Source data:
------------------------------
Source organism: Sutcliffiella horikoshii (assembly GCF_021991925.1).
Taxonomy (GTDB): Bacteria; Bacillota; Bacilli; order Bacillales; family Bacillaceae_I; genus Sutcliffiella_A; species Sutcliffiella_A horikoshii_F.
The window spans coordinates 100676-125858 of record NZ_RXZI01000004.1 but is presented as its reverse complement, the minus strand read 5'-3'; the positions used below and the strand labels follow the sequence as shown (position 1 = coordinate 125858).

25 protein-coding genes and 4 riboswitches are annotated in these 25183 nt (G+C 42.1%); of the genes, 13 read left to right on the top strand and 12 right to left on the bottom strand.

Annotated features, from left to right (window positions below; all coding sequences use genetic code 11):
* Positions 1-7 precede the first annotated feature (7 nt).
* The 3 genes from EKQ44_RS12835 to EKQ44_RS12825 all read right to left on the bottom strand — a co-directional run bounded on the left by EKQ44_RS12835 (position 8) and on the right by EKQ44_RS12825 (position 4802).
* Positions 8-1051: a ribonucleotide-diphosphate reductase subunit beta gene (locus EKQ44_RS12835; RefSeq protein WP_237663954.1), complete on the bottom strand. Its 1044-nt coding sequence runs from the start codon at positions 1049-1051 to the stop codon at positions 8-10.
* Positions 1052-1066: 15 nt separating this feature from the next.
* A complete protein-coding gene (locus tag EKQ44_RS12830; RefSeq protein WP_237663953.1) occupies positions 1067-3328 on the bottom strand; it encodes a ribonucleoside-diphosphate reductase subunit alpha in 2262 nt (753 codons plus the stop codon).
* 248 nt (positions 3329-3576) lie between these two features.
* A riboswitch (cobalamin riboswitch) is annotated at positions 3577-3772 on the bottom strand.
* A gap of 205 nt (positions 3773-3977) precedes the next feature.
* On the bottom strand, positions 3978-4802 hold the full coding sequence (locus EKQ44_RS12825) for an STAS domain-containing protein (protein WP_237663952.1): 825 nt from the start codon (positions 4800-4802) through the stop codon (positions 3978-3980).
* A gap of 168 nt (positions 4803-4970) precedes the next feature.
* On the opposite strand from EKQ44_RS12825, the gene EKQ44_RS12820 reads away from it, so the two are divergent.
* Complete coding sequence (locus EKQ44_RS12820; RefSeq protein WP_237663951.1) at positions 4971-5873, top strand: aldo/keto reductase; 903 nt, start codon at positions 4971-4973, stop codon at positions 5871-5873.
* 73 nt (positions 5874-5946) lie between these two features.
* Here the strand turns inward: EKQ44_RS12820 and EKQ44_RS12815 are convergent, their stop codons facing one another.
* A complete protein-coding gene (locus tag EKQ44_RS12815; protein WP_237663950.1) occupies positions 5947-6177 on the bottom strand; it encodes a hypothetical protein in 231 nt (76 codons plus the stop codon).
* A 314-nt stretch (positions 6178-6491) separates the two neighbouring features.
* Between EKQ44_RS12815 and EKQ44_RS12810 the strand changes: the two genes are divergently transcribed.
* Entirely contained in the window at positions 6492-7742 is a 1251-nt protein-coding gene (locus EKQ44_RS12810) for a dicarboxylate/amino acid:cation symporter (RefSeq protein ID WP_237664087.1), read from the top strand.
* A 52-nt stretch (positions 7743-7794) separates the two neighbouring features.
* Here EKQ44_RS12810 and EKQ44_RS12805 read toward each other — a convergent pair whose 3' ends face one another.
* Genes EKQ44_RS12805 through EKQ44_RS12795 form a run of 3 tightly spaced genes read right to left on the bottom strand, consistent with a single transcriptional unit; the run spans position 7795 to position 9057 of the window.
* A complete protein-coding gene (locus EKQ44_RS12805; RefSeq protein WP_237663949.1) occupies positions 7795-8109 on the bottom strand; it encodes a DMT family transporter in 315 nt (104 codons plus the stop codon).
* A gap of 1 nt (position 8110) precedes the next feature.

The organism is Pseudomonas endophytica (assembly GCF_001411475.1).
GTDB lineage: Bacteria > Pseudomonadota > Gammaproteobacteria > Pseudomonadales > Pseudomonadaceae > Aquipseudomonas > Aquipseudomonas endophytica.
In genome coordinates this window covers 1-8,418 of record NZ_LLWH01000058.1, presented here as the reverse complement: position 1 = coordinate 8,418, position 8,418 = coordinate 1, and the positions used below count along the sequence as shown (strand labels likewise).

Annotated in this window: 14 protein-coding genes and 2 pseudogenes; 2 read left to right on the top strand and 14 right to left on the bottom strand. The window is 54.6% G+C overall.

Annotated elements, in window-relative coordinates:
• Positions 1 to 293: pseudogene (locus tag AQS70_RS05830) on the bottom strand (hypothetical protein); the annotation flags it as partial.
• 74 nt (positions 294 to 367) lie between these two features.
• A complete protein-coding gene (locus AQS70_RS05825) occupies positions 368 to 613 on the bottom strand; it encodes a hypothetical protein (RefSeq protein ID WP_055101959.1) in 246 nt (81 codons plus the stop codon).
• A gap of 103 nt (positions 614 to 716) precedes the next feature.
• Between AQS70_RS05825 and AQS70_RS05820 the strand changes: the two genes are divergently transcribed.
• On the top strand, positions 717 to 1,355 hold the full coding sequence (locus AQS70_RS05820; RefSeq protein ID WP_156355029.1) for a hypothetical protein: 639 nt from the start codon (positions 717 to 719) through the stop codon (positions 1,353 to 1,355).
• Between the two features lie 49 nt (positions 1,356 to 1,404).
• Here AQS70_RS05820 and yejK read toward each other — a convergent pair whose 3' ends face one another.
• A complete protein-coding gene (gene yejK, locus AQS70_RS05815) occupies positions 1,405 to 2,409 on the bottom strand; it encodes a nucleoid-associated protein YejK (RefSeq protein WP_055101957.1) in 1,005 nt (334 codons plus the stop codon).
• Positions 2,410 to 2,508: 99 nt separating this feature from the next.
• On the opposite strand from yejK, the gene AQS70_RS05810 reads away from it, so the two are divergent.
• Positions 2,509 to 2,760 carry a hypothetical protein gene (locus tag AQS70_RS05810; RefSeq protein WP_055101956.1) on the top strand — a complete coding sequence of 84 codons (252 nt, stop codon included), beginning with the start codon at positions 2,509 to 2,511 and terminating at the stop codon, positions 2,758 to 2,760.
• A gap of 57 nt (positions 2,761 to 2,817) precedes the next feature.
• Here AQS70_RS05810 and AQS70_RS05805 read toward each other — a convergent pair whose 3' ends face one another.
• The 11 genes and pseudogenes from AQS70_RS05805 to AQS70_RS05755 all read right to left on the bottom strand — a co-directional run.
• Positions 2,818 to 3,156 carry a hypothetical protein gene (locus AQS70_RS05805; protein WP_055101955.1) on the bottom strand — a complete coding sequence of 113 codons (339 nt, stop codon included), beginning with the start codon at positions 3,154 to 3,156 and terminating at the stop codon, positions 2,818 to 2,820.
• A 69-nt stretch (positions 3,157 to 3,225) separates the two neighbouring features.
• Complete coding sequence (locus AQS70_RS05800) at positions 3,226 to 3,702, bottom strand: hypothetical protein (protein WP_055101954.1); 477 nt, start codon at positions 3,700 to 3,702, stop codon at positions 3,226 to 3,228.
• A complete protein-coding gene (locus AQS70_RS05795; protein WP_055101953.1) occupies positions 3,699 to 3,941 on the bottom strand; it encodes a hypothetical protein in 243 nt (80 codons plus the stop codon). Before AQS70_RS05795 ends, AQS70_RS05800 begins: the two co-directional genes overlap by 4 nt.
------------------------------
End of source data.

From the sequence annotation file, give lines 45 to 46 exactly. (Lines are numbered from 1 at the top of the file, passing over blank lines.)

• Positions 2,509 to 2,760 carry a hypothetical protein gene (locus tag AQS70_RS05810; RefSeq protein WP_055101956.1) on the top strand — a complete coding sequence of 84 codons (252 nt, stop codon included), beginning with the start codon at positions 2,509 to 2,511 and terminating at the stop codon, positions 2,758 to 2,760.
• A gap of 57 nt (positions 2,761 to 2,817) precedes the next feature.